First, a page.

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Each month, receive tips on the top jobs needed in your garden as well as a wealth of information on a range of gardening topics. From sowing seeds to picking fruit, each month get access to information on the care and maintenance of your flowerbeds, vegetable plot and lawn. As with your own gardening diary, the journal is split into separate sections, each covering a different area of garden care.

Thursday 2 January 2020

This Month in Your Garden - January

"An optimist stays up until midnight to see the new year in.  A pessimist stays up to make sure the old year leaves."  -  Bill Vaughan, American author  

However you see in the New Year, climate change scientists are forecasting an average temperature of 3.9C for January to February in central England. But we gardeners are hardy and hardened to the pessimism of below-average temperatures and our famous talking point takes a back seat when it comes to the garden.

The Lawncare Guide - January

The Lawn in Winter

Lawn care in January very much depends of course on whether or not you can even see your lawn. Snow and frost defer working when there’s a blanket of the former and deter walking on it when the latter occurs. However, new turf can be laid and repair to edges done in milder spells and when it’s not too wet.

Lawn Care: Questions & Answers

Q. My lawn has become uneven in places, is there anything I can do now to even it up?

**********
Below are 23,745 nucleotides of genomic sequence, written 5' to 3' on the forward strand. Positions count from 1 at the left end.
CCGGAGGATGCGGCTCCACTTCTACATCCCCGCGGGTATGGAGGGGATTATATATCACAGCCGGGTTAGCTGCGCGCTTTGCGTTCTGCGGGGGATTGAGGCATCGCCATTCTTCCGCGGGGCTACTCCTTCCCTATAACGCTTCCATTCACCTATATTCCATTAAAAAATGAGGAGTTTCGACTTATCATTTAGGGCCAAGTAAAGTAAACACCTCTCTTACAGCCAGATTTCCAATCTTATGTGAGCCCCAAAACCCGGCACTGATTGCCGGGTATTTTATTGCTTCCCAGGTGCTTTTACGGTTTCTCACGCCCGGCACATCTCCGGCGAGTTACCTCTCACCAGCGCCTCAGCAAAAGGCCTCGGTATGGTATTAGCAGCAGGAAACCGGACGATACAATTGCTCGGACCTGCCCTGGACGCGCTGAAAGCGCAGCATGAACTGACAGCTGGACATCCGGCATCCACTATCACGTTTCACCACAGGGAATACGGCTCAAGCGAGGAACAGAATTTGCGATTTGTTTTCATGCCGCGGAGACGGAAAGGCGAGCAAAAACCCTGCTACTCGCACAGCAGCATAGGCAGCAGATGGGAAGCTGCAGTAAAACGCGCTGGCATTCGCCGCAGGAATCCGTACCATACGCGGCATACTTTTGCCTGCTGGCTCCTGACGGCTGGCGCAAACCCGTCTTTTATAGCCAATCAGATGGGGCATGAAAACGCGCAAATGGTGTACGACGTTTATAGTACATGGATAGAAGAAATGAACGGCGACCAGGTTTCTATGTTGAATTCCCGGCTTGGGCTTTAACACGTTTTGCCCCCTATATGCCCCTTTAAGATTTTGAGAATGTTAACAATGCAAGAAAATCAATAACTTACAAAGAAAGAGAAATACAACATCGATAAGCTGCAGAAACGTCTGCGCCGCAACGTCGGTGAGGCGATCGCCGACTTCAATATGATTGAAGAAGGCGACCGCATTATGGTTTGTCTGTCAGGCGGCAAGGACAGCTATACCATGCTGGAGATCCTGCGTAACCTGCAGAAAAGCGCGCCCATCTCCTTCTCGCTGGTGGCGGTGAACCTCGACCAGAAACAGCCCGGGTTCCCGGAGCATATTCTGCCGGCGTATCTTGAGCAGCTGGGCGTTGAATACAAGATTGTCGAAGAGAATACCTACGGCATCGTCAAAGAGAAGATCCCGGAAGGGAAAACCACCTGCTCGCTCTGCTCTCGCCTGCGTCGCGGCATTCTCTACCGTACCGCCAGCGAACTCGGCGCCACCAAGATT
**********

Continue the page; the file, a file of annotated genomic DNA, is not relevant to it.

The Vegetable Plot - January

Brassy brassicas and lush lettuce

Many vegetables at this time of the year come from abroad, so if you have grown and stored your own your pocket and ecology will benefit. Onions, carrots, turnips, potatoes, swedes and shallots stored in autumn should be checked for any rot which might spread. Leeks and parsnips can be harvested now along with Brussels sprouts, cabbages, spinach beet, celery and Jerusalem artichokes if the ground is not too frosty and hard.

The Big Glut Recipe - January

Venison and parsnip tagine with buttered herb couscous

Spice up January with a hearty, warming touch of the Middle East for 4-6 people. A Delicious Magazine recipe.


  • Olive oil for frying
  • 1kg diced venison
  • 1 large onion, sliced
  • 2 garlic cloves, sliced
  • 1 large bunch fresh coriander, chopped
  • ½ tsp ground cumin
  • ½ tsp ground ginger
  • ¼ tsp ground turmeric
  • 6 parsnips, chopped into chunks
  • 8 dried figs, peeled, quartered
  • 400g tin chopped tomatoes
  • 500ml fresh beef stock, plus extra to loosen
  • Pomegranate molasses to serve